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Abstract and Applied Analysis
VolumeΒ 2011Β (2011), Article IDΒ 370982, 14 pages
Research Article

Weighted Asymptotically Periodic Solutions of Linear Volterra Difference Equations

1Department of Mathematics and Descriptive Geometry, Faculty of Civil Engineering, Brno University of Technology, 66237 Brno, Czech Republic
2Department of Mathematics, Faculty of Electrical Engineering and Communication, Brno University of Technology, 61600 Brno, Czech Republic
3Department of Mathematics, University of Ε½ilina, 01026 Ε½ilina, Slovakia
4Faculty of Electrical Engineering, Institute of Mathematics, PoznaΕ„ University of Technology, 60965 PoznaΕ„, Poland

Received 16 January 2011; Accepted 17 March 2011

Academic Editor: ElenaΒ Braverman

Copyright Β© 2011 Josef DiblΓ­k et al. This is an open access article distributed under the Creative Commons Attribution License, which permits unrestricted use, distribution, and reproduction in any medium, provided the original work is properly cited.


A linear Volterra difference equation of the form π‘₯(𝑛+1)=π‘Ž(𝑛)+𝑏(𝑛)π‘₯(𝑛)+βˆ‘π‘›π‘–=0𝐾(𝑛,𝑖)π‘₯(𝑖), where π‘₯βˆΆβ„•0→ℝ, π‘ŽβˆΆβ„•0→ℝ, πΎβˆΆβ„•0Γ—β„•0→ℝ and π‘βˆΆβ„•0→ℝ⧡{0} is πœ”-periodic, is considered. Sufficient conditions for the existence of weighted asymptotically periodic solutions of this equation are obtained. Unlike previous investigations, no restriction on βˆπœ”βˆ’1𝑗=0𝑏(𝑗) is assumed. The results generalize some of the recent results.

1. Introduction

In the paper, we study a linear Volterra difference equationπ‘₯(𝑛+1)=π‘Ž(𝑛)+𝑏(𝑛)π‘₯(𝑛)+𝑛𝑖=0𝐾(𝑛,𝑖)π‘₯(𝑖),(1.1) where π‘›βˆˆβ„•0∢={0,1,2,…}, π‘ŽβˆΆβ„•0→ℝ, πΎβˆΆβ„•0Γ—β„•0→ℝ, and π‘βˆΆβ„•0→ℝ⧡{0} is πœ”-periodic, πœ”βˆˆβ„•βˆΆ={1,2,…}. We will also adopt the customary notations π‘˜ξ“π‘–=π‘˜+𝑠π’ͺ(𝑖)=0,π‘˜ξ‘π‘–=π‘˜+𝑠π’ͺ(𝑖)=1,(1.2) where π‘˜ is an integer, 𝑠 is a positive integer, and β€œπ’ͺ” denotes the function considered independently of whether it is defined for the arguments indicated or not.

In [1], the authors considered (1.1) under the assumptionπœ”βˆ’1𝑗=0𝑏(𝑗)=1,(1.3) and gave sufficient conditions for the existence of asymptotically πœ”-periodic solutions of (1.1) where the notion for an asymptotically πœ”-periodic function has been given by the following definition.

Definition 1.1. Let πœ” be a positive integer. The sequence π‘¦βˆΆβ„•0→ℝ is called πœ”-periodic if 𝑦(𝑛+πœ”)=𝑦(𝑛) for all π‘›βˆˆβ„•0. The sequence 𝑦 is called asymptotically πœ”-periodic if there exist two sequences 𝑒,π‘£βˆΆβ„•0→ℝ such that 𝑒 is πœ”-periodic, limπ‘›β†’βˆžπ‘£(𝑛)=0, and 𝑦(𝑛)=𝑒(𝑛)+𝑣(𝑛)(1.4) for all π‘›βˆˆβ„•0.

In this paper, in general, we do not assume that (1.3) holds. Then, we are able to derive sufficient conditions for the existence of a weighted asymptotically πœ”-periodic solution of (1.1). We give a definition of a weighted asymptotically πœ”-periodic function.

Definition 1.2. Let πœ” be a positive integer. The sequence π‘¦βˆΆβ„•0→ℝ is called weighted asymptotically πœ”-periodic if there exist two sequences 𝑒,π‘£βˆΆβ„•0→ℝ such that 𝑒 is πœ”-periodic and limπ‘›β†’βˆžπ‘£(𝑛)=0, and, moreover, if there exists a sequence π‘€βˆΆβ„•0→ℝ⧡{0} such that 𝑦(𝑛)𝑀(𝑛)=𝑒(𝑛)+𝑣(𝑛),(1.5) for all π‘›βˆˆβ„•0.

Apart from this, when we assumeπœ”βˆ’1ξ‘π‘˜=0𝑏(π‘˜)=βˆ’1,(1.6) then, as a consequence of our main result (Theorem 2.2), the existence of an asymptotically 2πœ”-periodic solution of (1.1) is obtained.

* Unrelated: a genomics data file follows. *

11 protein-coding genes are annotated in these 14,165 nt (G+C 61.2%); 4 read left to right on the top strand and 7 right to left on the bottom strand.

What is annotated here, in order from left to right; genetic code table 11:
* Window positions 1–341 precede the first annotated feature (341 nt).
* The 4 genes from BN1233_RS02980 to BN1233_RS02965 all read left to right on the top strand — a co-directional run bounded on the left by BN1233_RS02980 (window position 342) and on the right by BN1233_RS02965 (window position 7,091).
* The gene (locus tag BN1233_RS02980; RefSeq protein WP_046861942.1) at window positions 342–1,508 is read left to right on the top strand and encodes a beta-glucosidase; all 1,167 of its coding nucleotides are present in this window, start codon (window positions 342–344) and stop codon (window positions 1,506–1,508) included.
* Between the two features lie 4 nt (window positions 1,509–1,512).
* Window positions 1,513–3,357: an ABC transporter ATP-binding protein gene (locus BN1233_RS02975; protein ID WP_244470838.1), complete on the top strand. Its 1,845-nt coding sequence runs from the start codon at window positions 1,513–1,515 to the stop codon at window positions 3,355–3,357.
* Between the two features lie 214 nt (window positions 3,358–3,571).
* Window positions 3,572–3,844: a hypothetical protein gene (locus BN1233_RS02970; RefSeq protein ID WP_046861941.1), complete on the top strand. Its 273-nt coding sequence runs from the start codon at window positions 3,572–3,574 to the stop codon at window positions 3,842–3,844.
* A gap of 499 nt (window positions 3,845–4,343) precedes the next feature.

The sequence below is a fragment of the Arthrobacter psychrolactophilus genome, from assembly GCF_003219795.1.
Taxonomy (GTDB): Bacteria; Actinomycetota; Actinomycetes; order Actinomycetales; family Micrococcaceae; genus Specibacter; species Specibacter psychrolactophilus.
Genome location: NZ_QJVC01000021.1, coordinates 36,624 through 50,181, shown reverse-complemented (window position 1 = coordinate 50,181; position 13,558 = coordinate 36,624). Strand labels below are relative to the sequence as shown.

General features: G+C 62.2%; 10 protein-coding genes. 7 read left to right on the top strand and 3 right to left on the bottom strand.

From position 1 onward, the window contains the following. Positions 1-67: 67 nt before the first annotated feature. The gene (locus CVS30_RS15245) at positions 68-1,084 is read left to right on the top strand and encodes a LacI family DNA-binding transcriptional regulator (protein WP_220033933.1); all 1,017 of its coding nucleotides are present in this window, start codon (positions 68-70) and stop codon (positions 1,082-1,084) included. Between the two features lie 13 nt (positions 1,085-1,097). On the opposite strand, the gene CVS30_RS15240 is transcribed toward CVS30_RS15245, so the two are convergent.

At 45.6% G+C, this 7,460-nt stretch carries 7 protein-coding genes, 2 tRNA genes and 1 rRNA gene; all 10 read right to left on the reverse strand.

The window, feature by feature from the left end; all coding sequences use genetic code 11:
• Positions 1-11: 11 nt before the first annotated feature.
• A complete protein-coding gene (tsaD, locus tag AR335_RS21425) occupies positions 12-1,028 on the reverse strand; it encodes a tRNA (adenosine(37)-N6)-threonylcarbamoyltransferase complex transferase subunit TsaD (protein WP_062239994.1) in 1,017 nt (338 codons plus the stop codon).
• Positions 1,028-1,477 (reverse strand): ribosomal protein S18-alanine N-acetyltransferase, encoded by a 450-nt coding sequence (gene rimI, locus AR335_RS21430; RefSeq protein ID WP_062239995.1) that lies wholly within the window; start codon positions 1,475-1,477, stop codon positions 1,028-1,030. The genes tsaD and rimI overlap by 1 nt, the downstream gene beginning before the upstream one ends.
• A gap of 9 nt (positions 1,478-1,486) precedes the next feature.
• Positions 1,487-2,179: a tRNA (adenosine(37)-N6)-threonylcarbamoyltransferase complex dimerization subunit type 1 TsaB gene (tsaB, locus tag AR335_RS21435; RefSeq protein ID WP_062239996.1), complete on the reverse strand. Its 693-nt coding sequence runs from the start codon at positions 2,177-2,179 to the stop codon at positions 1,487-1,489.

For the reader's convenience, we note that the background for discrete Volterra equations can be found, for example, in the well-known monograph by Agarwal [2], as well as by Elaydi [3] or KociΔ‡ and Ladas [4]. Volterra difference equations were studied by many others, for example, by Appleby et al. [5], by Elaydi and Murakami [6], by GyΕ‘ri and HorvΓ‘th [7], by GyΕ‘ri and Reynolds [8], and by Song and Baker [9]. For some results on periodic solutions of difference equations, see, for example, [2–4, 10–13] and the related references therein.

2. Weighted Asymptotically Periodic Solutions

In this section, sufficient conditions for the existence of weighted asymptotically πœ”-periodic solutions of (1.1) will be derived. The following version of Schauder's fixed point theorem given in [14] will serve as a tool used in the proof.

Lemma 2.1. Let Ξ© be a Banach space and 𝑆 its nonempty, closed, and convex subset and let 𝑇 be a continuous mapping such that 𝑇(𝑆) is contained in 𝑆 and the closure 𝑇(𝑆) is compact. Then, 𝑇 has a fixed point in 𝑆.

We set𝛽(𝑛)∢=π‘›βˆ’1𝑗=0𝑏(𝑗),π‘›βˆˆβ„•0,(2.1)β„¬βˆΆ=𝛽(πœ”).(2.2) Moreover, we define π‘›βˆ—βˆΆ=π‘›βˆ’1βˆ’πœ”ξ‚žπ‘›βˆ’1πœ”ξ‚Ÿ,(2.3) where βŒŠβ‹…βŒ‹ is the floor function (the greatest-integer function) and π‘›βˆ— is the β€œremainder” of dividing π‘›βˆ’1 by πœ”. Obviously, {𝛽(π‘›βˆ—)}, π‘›βˆˆβ„• is an πœ”-periodic sequence.

Now, we derive sufficient conditions for the existence of a weighted asymptotically πœ”-periodic solution of (1.1).

Theorem 2.2 (Main result). Let πœ” be a positive integer, π‘βˆΆβ„•0→ℝ⧡{0} be πœ”-periodic, π‘ŽβˆΆβ„•0→ℝ, and πΎβˆΆβ„•0Γ—β„•0→ℝ. Assume that βˆžξ“π‘–=0||||π‘Ž(𝑖)𝛽(𝑖+1)||||<∞,βˆžξ“π‘—=0𝑗𝑖=0||||𝐾(𝑗,𝑖)𝛽(𝑖)𝛽(𝑗+1)||||<1,(2.4) and that at least one of the real numbers in the left-hand sides of inequalities (2.4) is positive.
Then, for any nonzero constant 𝑐, there exists π‘Ž weighted asymptotically πœ”-periodic solution π‘₯βˆΆβ„•0→ℝof (1.1) with 𝑒,π‘£βˆΆβ„•0→ℝ and π‘€βˆΆβ„•0→ℝ⧡{0} in representation (1.5) such that 𝑀(𝑛)=β„¬βŒŠ(π‘›βˆ’1)/πœ”βŒ‹,𝑒(𝑛)∢=π‘π›½ξ€·π‘›βˆ—+1ξ€Έ,limπ‘›β†’βˆžπ‘£(𝑛)=0,(2.5) that is, π‘₯(𝑛)β„¬βŒŠ(π‘›βˆ’1)/πœ”βŒ‹=π‘π›½ξ€·π‘›βˆ—+1ξ€Έ+𝑣(𝑛),π‘›βˆˆβ„•0.(2.6)

Proof. We will use a notation π‘€βˆΆ=βˆžξ“π‘—=0𝑗𝑖=0||||𝐾(𝑗,𝑖)𝛽(𝑖)𝛽(𝑗+1)||||,(2.7) whenever this is useful. Case 1. First assume 𝑐>0. We will define an auxiliary sequence of positive numbers {𝛼(𝑛)}, π‘›βˆˆβ„•0. We set 𝛼(0)∢=βˆ‘βˆžπ‘–=0||π‘Ž(𝑖)/(𝛽(𝑖+1))||+π‘βˆ‘βˆžπ‘—=0βˆ‘π‘—π‘–=0||(𝐾(𝑗,𝑖)𝛽(𝑖))/(𝛽(𝑗+1))||1βˆ’βˆ‘βˆžπ‘—=0βˆ‘π‘—π‘–=0||(𝐾(𝑗,𝑖)𝛽(𝑖))/(𝛽(𝑗+1))||,(2.8) where the expression on the right-hand side is well defined due to (2.4). Moreover, we define 𝛼(𝑛)∢=βˆžξ“π‘–=𝑛||||π‘Ž(𝑖)𝛽(𝑖+1)||||+(𝑐+𝛼(0))βˆžξ“π‘—=𝑛𝑗𝑖=0||||𝐾(𝑗,𝑖)𝛽(𝑖)𝛽(𝑗+1)||||,(2.9) for 𝑛β‰₯1. It is easy to see that limπ‘›β†’βˆžπ›Ό(𝑛)=0.(2.10) We show, moreover, that 𝛼(𝑛)≀𝛼(0),(2.11) for any π‘›βˆˆβ„•. Let us first remark that 𝛼(0)=βˆžξ“π‘–=0||||π‘Ž(𝑖)𝛽(𝑖+1)||||+(𝑐+𝛼(0))βˆžξ“π‘—=0𝑗𝑖=0||||𝐾(𝑗,𝑖)𝛽(𝑖)𝛽(𝑗+1)||||.(2.12) Then, due to the convergence of both series (see (2.4)), the inequality 𝛼(0)=βˆžξ“π‘–=0||||π‘Ž(𝑖)𝛽(𝑖+1)||||+(𝑐+𝛼(0))βˆžξ“π‘—=0𝑗𝑖=0||||𝐾(𝑗,𝑖)𝛽(𝑖)𝛽(𝑗+1)||||β‰₯βˆžξ“π‘–=𝑛||||π‘Ž(𝑖)𝛽(𝑖+1)||||+(𝑐+𝛼(0))βˆžξ“π‘—=𝑛𝑗𝑖=0||||𝐾(𝑗,𝑖)𝛽(𝑖)𝛽(𝑗+1)||||=𝛼(𝑛)(2.13) obviously holds for every π‘›βˆˆβ„• and (2.11) is proved.